> Rabbits and hares like long grass and meadows to hide in; allow some wild grasses and flowers to grow in areas of your garden.

>As both species favour farmland and arable fields, farmers can improve cover and grazing conditions by maintaining and creating hedgerows and small woodlands.

> Use areas with the natural ingredients of wild bird mix, like pollen and nectar, and grass areas to create cover and food for hares.

> Hares need quiet, undisturbed cover for raising leverets.

> Rabbits often like to graze on roadsides; slow down at dawn and dusk to avoid road collisions.

Frequently Asked Rabbit and Hare Questions

If the rabbit or hare is approachable, using a thick towel, pick the animal up and place it in a secure carrier or box, and contact your nearest wildlife rescue. If out of hours take the animal to your nearest vet. All vets have a duty of care to admit wildlife at no cost to members of the public.

Hares and baby hares, known as leverets, live above ground, they do not nest in burrows or warrens. The parents will also leave the leveret for long periods of time. If the leveret looks un-injured and is in a crouched, scared position, it is likely its parents are close by.

If the leveret seems lethargic or has visible injuries, please place it into a warm box or carrier and contact your local wildlife rescue.

If you have found a domestic rabbit, it is likely to be someone's pet, and thus may be microchipped. Take the animal to your nearest vet, where they will be able to scan it for a microchip and possibly locate its owner.

The rabbit is most likely suffering from Myxomatosis, a viral disease that causes swelling to their eyes, nose and anogenital area.

It is highly contagious to other rabbits, and so please place the animal into a box and contact a local rescue or vet, but do not take the patient into the hospital area before speaking to a professional.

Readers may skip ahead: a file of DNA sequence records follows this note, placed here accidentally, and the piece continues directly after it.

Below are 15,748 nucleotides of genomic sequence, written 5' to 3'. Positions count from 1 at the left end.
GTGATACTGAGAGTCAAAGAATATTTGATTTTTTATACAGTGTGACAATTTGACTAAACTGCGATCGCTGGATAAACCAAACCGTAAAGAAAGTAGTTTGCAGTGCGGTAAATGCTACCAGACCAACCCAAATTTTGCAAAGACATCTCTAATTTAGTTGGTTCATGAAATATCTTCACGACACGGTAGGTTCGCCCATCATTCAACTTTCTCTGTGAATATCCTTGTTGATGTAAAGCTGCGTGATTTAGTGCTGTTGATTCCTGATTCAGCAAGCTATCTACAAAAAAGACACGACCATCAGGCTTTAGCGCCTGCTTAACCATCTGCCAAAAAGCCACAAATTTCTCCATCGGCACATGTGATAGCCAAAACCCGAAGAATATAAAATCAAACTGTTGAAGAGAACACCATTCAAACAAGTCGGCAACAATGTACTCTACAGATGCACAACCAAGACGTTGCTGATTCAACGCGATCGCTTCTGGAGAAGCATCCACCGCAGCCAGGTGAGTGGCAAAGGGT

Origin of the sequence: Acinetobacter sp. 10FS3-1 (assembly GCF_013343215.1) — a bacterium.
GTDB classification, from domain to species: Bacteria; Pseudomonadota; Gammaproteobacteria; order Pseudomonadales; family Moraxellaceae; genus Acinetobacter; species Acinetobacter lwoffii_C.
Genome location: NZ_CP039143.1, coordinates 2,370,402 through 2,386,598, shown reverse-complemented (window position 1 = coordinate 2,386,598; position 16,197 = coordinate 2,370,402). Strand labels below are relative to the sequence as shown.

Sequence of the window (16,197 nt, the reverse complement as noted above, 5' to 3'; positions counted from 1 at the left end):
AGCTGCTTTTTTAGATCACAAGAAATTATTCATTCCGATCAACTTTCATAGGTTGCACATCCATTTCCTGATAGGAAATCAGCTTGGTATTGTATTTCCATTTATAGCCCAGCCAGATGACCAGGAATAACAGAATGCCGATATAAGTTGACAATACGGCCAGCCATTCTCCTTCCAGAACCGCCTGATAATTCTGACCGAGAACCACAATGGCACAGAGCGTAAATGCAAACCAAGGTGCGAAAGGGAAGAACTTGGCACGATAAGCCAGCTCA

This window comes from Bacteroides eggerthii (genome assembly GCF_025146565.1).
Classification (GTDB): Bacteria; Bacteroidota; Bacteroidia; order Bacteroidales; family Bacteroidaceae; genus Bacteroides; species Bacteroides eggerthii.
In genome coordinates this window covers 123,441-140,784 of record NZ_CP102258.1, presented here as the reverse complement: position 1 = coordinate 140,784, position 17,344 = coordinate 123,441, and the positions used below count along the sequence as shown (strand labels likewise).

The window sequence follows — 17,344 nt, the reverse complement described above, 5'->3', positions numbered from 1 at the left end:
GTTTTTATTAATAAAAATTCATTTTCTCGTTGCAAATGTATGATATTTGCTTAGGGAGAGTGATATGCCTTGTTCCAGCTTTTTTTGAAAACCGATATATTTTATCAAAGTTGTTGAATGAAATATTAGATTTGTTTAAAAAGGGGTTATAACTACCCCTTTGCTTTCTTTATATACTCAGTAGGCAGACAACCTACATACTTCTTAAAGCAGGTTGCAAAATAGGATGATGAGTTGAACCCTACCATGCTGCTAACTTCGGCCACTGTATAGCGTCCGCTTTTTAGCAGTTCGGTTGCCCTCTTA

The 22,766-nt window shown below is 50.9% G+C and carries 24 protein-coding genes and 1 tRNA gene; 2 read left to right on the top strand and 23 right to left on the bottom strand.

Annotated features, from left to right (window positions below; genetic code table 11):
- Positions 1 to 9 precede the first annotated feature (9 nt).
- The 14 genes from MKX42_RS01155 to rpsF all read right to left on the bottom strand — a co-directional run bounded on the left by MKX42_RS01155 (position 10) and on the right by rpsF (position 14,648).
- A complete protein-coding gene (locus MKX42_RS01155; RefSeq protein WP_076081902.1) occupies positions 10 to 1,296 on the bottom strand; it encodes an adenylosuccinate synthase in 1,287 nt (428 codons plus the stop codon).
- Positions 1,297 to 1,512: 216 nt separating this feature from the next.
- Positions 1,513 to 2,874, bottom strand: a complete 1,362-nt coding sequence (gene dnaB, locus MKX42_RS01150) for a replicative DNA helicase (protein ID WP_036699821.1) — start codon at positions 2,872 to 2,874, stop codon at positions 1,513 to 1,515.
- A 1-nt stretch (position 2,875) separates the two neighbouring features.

Rabbits are incredibly difficult to hand rear and should always be reared by an experienced professional.

They will also exhibit wild rabbit behaviours, unlike those of a friendlier domesticated rabbit species. Rabbits can become easily stressed in a captive environment and, as a social species, will need to be reared with other kits.

If the kits are uninjured and wriggling around, cover the nest back over and monitor for mum's return. This could take a couple of hours. If no parent returns, place the kits into a warm box and contact your nearest wildlife rescue.

Adopt a Rabbit

By adopting a rabbit with the Wildlife Aid Foundation, you will be providing vital funds to support the rescue and rehab of injured, sick and orphaned animals. For just £3 per month, your kind adoption will help provide the expert care, treatment and food they require before they are safely returned to the wild – where they belong.

And that's not all. As a rabbit adopter, not only will you be providing invaluable care and helping countless animals, but you will also receive an exclusive rabbit adoption pack, including cuddly toy, species brochure, certificate of adoption, photo, annual updates and more.